After you go through all of the lead up examinations and planning, where the facelift surgeon looks at every part of your face, neck and jowls and determines what needs to be done, it’s time for the facelift surgery.
Facelift surgeries are performed in accredited and licensed operating rooms, rooms that have been inspected to make sure that they are fully up to the code of the medical accreditation organizations and deemed to be clean, fully equipped, and ready to handle any and all appropriate surgeries, even if something goes wrong.
What are the steps in a face lift procedure?
The first step in a facelift procedure will be administering anesthesia. This can be intravenous anesthesia or general anesthesia. The decision will depend on your preference and the recommendations of the surgeon.
Options For a Facelift
There is more to a facelift than just a facelift, and how a facelift is performed depends on what your goals are and what areas of the face to focus on. You may, for example, also be getting facial implants which improve the contour of your face. You may also get resurfacing done, a technique which improves the tone and texture of the skin. You may also get injectables, such as fats or fillers, which will help significantly with wrinkle reduction and sagging skin to remove the signs of aging.
You will have discussed all of this prior to your surgery with your surgeon so there will be no surprises.
The Facelift Incisions
This is where we see how a face lift is done–the actual surgical procedure. There are numerous types of facelifts you can get, from the traditional facelift to the neck lift to the ponytail facelift. For the purposes of this article, we’re going to be looking at the traditional facelift.
The incision that the facelift involves is made at the hairline, starting at the temples, and continues down along the front of the ear and then back to your lower scalp. During this, the skin is pulled back so that the surgeon has access to the fatty tissue and the muscles which are now visible.
The surgeon will sculpt the fat and muscle, either removing, repositioning, or redistributing it around parts of the face. The skin is then put back into place, excess skin is removed (because the surgeon will have removed a portion of waste skin that was making large jowls, wrinkles, and so on), and then the incisions are stitched up.
In the event of a neck lift, a second incision may be made just under the chin to tighten up the fatty and loose skin of the neck. That incision is then closed as well.
The sutures that a surgeon chooses to use may vary from patient to patient, and from physician preference to physician preference. Some sutures are made to dissolve on their own, while others will need to be removed by the surgeon or one of their staff.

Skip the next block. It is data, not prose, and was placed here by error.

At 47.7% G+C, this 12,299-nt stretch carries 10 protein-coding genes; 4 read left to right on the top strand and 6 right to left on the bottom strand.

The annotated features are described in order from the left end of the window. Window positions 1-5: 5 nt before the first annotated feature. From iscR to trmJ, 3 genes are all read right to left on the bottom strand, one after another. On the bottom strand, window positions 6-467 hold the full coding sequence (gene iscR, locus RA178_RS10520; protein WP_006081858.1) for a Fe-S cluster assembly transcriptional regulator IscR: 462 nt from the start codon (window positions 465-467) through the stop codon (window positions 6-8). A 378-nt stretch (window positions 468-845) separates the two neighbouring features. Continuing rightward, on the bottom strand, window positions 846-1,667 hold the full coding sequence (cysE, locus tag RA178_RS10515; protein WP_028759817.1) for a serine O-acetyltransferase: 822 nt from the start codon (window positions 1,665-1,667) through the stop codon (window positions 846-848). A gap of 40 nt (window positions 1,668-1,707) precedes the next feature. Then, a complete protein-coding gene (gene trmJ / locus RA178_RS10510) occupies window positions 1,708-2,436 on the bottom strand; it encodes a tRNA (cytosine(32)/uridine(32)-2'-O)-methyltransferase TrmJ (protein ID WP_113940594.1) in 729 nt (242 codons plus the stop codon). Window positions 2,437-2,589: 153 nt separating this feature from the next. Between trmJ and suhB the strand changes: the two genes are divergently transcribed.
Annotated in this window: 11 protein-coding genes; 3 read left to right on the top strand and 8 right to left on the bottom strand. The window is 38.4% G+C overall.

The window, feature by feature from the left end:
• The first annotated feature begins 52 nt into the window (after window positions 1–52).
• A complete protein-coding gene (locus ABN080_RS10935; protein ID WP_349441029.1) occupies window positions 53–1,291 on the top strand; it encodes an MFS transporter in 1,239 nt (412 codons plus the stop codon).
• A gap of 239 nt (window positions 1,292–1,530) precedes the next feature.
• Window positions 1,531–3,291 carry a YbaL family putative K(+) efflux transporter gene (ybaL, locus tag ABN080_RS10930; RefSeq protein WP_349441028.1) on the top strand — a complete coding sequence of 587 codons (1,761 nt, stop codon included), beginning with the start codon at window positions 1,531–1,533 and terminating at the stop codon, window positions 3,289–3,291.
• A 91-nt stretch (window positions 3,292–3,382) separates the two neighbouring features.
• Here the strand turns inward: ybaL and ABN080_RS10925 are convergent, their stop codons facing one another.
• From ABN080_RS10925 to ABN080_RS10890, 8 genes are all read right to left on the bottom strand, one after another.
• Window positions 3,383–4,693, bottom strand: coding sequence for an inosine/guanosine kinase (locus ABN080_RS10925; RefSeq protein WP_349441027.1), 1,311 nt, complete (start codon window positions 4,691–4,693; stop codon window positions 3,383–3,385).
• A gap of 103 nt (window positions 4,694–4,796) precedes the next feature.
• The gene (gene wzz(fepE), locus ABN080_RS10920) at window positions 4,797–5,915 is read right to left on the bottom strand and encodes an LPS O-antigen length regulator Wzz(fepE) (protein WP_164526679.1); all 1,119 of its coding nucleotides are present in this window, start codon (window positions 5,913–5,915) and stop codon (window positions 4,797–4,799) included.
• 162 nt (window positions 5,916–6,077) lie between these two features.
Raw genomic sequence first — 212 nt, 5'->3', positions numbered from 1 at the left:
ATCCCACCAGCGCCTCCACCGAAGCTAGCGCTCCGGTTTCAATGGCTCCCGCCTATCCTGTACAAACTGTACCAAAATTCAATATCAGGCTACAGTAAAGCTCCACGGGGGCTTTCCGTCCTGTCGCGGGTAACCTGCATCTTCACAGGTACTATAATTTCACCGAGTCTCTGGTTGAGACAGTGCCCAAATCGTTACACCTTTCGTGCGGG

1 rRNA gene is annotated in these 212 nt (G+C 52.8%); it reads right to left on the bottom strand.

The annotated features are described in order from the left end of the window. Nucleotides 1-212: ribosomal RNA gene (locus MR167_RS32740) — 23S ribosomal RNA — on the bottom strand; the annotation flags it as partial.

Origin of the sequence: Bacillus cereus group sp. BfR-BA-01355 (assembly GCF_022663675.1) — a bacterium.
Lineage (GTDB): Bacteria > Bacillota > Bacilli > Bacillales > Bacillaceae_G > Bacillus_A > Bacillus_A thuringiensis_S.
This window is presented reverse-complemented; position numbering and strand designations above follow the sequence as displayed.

Because of the placement of the sutures, just above the hairline and below the chin, the scars from the small incision will be effectively invisible. Even the scars along the front of the ear are made so that they will blend in with the contours of the skin of the face.
How Soon Before the Facelift Looks “Normal”?
There will be bruising and swelling the day after surgery and for several days following cosmetic surgery, and this is to be expected. The bruising will be in the face, but also may drift down into the chest as the blood from the surgery is pulled down by gravity.
You will likely be able to go out in public without much of a second glance after two or three weeks, but if you’re trying to show your best self to people who know you, a facelift takes two to three months to heal completely.
How painful is a facelift?
What happens during a facelift is intrusive, so there will be pain, but you’ll be surprised how little pain you truly feel during recovery time. There will certainly be pressure, and it will feel as though your skin is tight (because it is). The bandages you wear the first night will feel a little constrictive, but they’re very temporary. Many patients report that the bandage doesn’t feel restrictive at all, but is simply snug and comfortable, like a nice blanket.
In almost all cases, over-the-counter pain medications will be prescribed. Tylenol and Ibuprofen are typically all that are needed as you recuperate. However, if your pain is severe, don’t hesitate to contact your doctor’s office.